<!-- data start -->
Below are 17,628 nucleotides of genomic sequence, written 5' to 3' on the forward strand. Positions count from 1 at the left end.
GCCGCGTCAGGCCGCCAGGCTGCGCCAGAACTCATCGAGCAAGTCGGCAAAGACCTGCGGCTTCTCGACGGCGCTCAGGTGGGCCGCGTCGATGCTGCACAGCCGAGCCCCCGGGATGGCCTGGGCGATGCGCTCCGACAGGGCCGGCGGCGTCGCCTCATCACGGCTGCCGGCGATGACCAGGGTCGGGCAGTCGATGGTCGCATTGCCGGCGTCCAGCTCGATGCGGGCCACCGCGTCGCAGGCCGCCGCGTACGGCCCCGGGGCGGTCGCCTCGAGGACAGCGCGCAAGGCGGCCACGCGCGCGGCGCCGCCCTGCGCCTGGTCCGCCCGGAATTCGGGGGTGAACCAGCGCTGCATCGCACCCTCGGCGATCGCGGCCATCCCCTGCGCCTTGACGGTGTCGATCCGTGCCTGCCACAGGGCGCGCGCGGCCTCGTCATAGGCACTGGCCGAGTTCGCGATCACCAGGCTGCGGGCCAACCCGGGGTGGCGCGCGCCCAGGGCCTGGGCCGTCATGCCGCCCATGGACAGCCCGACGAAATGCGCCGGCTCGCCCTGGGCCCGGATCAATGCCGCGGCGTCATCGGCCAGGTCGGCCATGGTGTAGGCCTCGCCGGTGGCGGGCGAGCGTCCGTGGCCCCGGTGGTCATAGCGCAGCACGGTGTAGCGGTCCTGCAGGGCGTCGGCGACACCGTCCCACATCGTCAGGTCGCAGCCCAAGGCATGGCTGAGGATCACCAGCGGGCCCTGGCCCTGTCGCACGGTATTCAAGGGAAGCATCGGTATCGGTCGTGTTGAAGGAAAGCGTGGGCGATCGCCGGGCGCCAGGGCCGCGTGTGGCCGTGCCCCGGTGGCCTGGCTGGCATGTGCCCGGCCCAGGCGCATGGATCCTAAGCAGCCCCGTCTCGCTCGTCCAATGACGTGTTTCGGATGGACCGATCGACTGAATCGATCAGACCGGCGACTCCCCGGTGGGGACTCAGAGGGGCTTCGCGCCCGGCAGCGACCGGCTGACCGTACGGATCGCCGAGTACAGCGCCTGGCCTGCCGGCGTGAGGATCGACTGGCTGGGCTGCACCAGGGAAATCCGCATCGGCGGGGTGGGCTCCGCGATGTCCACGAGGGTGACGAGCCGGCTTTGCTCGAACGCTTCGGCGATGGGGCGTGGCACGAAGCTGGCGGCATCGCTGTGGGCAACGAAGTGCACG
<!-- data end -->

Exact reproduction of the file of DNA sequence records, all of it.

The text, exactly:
Below are 17,628 nucleotides of genomic sequence, written 5' to 3' on the forward strand. Positions count from 1 at the left end.
GCCGCGTCAGGCCGCCAGGCTGCGCCAGAACTCATCGAGCAAGTCGGCAAAGACCTGCGGCTTCTCGACGGCGCTCAGGTGGGCCGCGTCGATGCTGCACAGCCGAGCCCCCGGGATGGCCTGGGCGATGCGCTCCGACAGGGCCGGCGGCGTCGCCTCATCACGGCTGCCGGCGATGACCAGGGTCGGGCAGTCGATGGTCGCATTGCCGGCGTCCAGCTCGATGCGGGCCACCGCGTCGCAGGCCGCCGCGTACGGCCCCGGGGCGGTCGCCTCGAGGACAGCGCGCAAGGCGGCCACGCGCGCGGCGCCGCCCTGCGCCTGGTCCGCCCGGAATTCGGGGGTGAACCAGCGCTGCATCGCACCCTCGGCGATCGCGGCCATCCCCTGCGCCTTGACGGTGTCGATCCGTGCCTGCCACAGGGCGCGCGCGGCCTCGTCATAGGCACTGGCCGAGTTCGCGATCACCAGGCTGCGGGCCAACCCGGGGTGGCGCGCGCCCAGGGCCTGGGCCGTCATGCCGCCCATGGACAGCCCGACGAAATGCGCCGGCTCGCCCTGGGCCCGGATCAATGCCGCGGCGTCATCGGCCAGGTCGGCCATGGTGTAGGCCTCGCCGGTGGCGGGCGAGCGTCCGTGGCCCCGGTGGTCATAGCGCAGCACGGTGTAGCGGTCCTGCAGGGCGTCGGCGACACCGTCCCACATCGTCAGGTCGCAGCCCAAGGCATGGCTGAGGATCACCAGCGGGCCCTGGCCCTGTCGCACGGTATTCAAGGGAAGCATCGGTATCGGTCGTGTTGAAGGAAAGCGTGGGCGATCGCCGGGCGCCAGGGCCGCGTGTGGCCGTGCCCCGGTGGCCTGGCTGGCATGTGCCCGGCCCAGGCGCATGGATCCTAAGCAGCCCCGTCTCGCTCGTCCAATGACGTGTTTCGGATGGACCGATCGACTGAATCGATCAGACCGGCGACTCCCCGGTGGGGACTCAGAGGGGCTTCGCGCCCGGCAGCGACCGGCTGACCGTACGGATCGCCGAGTACAGCGCCTGGCCTGCCGGCGTGAGGATCGACTGGCTGGGCTGCACCAGGGAAATCCGCATCGGCGGGGTGGGCTCCGCGATGTCCACGAGGGTGACGAGCCGGCTTTGCTCGAACGCTTCGGCGATGGGGCGTGGCACGAAGCTGGCGGCATCGCTGTGGGCAACGAAGTGCACG